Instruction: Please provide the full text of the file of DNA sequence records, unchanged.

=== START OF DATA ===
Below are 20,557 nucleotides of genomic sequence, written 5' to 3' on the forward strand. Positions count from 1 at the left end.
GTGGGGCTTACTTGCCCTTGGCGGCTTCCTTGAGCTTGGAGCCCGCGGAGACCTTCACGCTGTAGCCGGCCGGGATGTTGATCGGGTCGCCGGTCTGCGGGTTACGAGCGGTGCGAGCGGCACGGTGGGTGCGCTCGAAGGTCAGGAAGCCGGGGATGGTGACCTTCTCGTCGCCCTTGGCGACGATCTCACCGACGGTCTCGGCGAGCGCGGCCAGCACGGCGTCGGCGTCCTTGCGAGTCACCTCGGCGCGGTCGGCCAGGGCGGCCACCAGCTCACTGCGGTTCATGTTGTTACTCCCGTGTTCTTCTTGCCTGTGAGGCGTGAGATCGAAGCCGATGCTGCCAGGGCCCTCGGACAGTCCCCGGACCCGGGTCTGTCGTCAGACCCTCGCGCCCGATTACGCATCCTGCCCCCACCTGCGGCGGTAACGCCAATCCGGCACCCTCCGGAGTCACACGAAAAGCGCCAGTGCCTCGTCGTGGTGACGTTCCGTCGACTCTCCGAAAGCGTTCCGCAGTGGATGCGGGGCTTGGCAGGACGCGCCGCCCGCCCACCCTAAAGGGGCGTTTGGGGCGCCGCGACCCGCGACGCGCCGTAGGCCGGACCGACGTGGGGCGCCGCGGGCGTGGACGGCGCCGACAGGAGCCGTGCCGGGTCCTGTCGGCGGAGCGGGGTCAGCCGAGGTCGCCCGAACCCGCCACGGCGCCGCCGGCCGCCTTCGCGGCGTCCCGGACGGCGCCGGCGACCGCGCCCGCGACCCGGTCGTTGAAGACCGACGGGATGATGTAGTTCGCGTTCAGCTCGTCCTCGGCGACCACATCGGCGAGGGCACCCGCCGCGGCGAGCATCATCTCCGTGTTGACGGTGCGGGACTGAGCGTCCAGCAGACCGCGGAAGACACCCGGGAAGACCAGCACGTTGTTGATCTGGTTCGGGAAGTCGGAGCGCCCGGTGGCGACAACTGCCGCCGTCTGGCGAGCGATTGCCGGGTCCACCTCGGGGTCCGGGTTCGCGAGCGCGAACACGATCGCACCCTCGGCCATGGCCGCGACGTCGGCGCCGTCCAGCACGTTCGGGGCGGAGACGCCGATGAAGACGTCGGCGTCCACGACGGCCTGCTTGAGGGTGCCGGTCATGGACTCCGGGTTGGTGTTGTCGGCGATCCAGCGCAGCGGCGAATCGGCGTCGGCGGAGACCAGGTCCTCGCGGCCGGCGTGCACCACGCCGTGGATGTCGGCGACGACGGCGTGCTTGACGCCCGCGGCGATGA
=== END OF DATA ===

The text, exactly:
Below are 20,557 nucleotides of genomic sequence, written 5' to 3' on the forward strand. Positions count from 1 at the left end.
GTGGGGCTTACTTGCCCTTGGCGGCTTCCTTGAGCTTGGAGCCCGCGGAGACCTTCACGCTGTAGCCGGCCGGGATGTTGATCGGGTCGCCGGTCTGCGGGTTACGAGCGGTGCGAGCGGCACGGTGGGTGCGCTCGAAGGTCAGGAAGCCGGGGATGGTGACCTTCTCGTCGCCCTTGGCGACGATCTCACCGACGGTCTCGGCGAGCGCGGCCAGCACGGCGTCGGCGTCCTTGCGAGTCACCTCGGCGCGGTCGGCCAGGGCGGCCACCAGCTCACTGCGGTTCATGTTGTTACTCCCGTGTTCTTCTTGCCTGTGAGGCGTGAGATCGAAGCCGATGCTGCCAGGGCCCTCGGACAGTCCCCGGACCCGGGTCTGTCGTCAGACCCTCGCGCCCGATTACGCATCCTGCCCCCACCTGCGGCGGTAACGCCAATCCGGCACCCTCCGGAGTCACACGAAAAGCGCCAGTGCCTCGTCGTGGTGACGTTCCGTCGACTCTCCGAAAGCGTTCCGCAGTGGATGCGGGGCTTGGCAGGACGCGCCGCCCGCCCACCCTAAAGGGGCGTTTGGGGCGCCGCGACCCGCGACGCGCCGTAGGCCGGACCGACGTGGGGCGCCGCGGGCGTGGACGGCGCCGACAGGAGCCGTGCCGGGTCCTGTCGGCGGAGCGGGGTCAGCCGAGGTCGCCCGAACCCGCCACGGCGCCGCCGGCCGCCTTCGCGGCGTCCCGGACGGCGCCGGCGACCGCGCCCGCGACCCGGTCGTTGAAGACCGACGGGATGATGTAGTTCGCGTTCAGCTCGTCCTCGGCGACCACATCGGCGAGGGCACCCGCCGCGGCGAGCATCATCTCCGTGTTGACGGTGCGGGACTGAGCGTCCAGCAGACCGCGGAAGACACCCGGGAAGACCAGCACGTTGTTGATCTGGTTCGGGAAGTCGGAGCGCCCGGTGGCGACAACTGCCGCCGTCTGGCGAGCGATTGCCGGGTCCACCTCGGGGTCCGGGTTCGCGAGCGCGAACACGATCGCACCCTCGGCCATGGCCGCGACGTCGGCGCCGTCCAGCACGTTCGGGGCGGAGACGCCGATGAAGACGTCGGCGTCCACGACGGCCTGCTTGAGGGTGCCGGTCATGGACTCCGGGTTGGTGTTGTCGGCGATCCAGCGCAGCGGCGAATCGGCGTCGGCGGAGACCAGGTCCTCGCGGCCGGCGTGCACCACGCCGTGGATGTCGGCGACGACGGCGTGCTTGACGCCCGCGGCGATGA